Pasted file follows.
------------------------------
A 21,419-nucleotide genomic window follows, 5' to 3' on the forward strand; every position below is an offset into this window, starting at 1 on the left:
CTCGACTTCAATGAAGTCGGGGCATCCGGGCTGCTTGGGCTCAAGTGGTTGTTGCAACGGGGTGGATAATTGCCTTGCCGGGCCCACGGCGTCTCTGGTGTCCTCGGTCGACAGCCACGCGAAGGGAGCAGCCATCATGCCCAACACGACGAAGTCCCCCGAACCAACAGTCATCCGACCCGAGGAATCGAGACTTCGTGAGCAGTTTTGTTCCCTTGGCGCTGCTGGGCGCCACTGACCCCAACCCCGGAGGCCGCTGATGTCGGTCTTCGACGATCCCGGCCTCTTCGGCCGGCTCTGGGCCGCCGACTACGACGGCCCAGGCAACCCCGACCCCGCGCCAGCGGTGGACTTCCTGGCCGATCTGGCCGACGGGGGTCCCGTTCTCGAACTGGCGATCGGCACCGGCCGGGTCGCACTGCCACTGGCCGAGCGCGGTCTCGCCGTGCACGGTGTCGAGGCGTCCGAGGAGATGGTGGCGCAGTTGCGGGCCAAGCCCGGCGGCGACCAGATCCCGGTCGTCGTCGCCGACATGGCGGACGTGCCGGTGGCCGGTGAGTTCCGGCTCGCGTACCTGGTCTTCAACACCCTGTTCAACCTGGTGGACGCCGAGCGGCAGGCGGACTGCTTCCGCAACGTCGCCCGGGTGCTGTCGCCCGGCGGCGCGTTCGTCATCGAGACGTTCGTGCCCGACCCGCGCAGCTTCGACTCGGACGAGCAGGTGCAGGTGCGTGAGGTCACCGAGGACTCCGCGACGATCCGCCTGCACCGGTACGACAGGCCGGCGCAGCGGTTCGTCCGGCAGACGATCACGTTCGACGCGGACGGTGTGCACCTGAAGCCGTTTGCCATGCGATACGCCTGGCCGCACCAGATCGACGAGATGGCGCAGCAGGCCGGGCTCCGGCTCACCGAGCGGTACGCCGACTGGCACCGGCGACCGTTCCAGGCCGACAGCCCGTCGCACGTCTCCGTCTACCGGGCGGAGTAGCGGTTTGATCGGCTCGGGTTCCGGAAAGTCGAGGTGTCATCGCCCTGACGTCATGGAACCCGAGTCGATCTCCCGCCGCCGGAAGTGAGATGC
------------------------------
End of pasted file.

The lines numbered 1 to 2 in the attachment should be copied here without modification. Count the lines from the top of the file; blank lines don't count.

A 21,419-nucleotide genomic window follows, 5' to 3' on the forward strand; every position below is an offset into this window, starting at 1 on the left:
CTCGACTTCAATGAAGTCGGGGCATCCGGGCTGCTTGGGCTCAAGTGGTTGTTGCAACGGGGTGGATAATTGCCTTGCCGGGCCCACGGCGTCTCTGGTGTCCTCGGTCGACAGCCACGCGAAGGGAGCAGCCATCATGCCCAACACGACGAAGTCCCCCGAACCAACAGTCATCCGACCCGAGGAATCGAGACTTCGTGAGCAGTTTTGTTCCCTTGGCGCTGCTGGGCGCCACTGACCCCAACCCCGGAGGCCGCTGATGTCGGTCTTCGACGATCCCGGCCTCTTCGGCCGGCTCTGGGCCGCCGACTACGACGGCCCAGGCAACCCCGACCCCGCGCCAGCGGTGGACTTCCTGGCCGATCTGGCCGACGGGGGTCCCGTTCTCGAACTGGCGATCGGCACCGGCCGGGTCGCACTGCCACTGGCCGAGCGCGGTCTCGCCGTGCACGGTGTCGAGGCGTCCGAGGAGATGGTGGCGCAGTTGCGGGCCAAGCCCGGCGGCGACCAGATCCCGGTCGTCGTCGCCGACATGGCGGACGTGCCGGTGGCCGGTGAGTTCCGGCTCGCGTACCTGGTCTTCAACACCCTGTTCAACCTGGTGGACGCCGAGCGGCAGGCGGACTGCTTCCGCAACGTCGCCCGGGTGCTGTCGCCCGGCGGCGCGTTCGTCATCGAGACGTTCGTGCCCGACCCGCGCAGCTTCGACTCGGACGAGCAGGTGCAGGTGCGTGAGGTCACCGAGGACTCCGCGACGATCCGCCTGCACCGGTACGACAGGCCGGCGCAGCGGTTCGTCCGGCAGACGATCACGTTCGACGCGGACGGTGTGCACCTGAAGCCGTTTGCCATGCGATACGCCTGGCCGCACCAGATCGACGAGATGGCGCAGCAGGCCGGGCTCCGGCTCACCGAGCGGTACGCCGACTGGCACCGGCGACCGTTCCAGGCCGACAGCCCGTCGCACGTCTCCGTCTACCGGGCGGAGTAGCGGTTTGATCGGCTCGGGTTCCGGAAAGTCGAGGTGTCATCGCCCTGACGTCATGGAACCCGAGTCGATCTCCCGCCGCCGGAAGTGAGATGC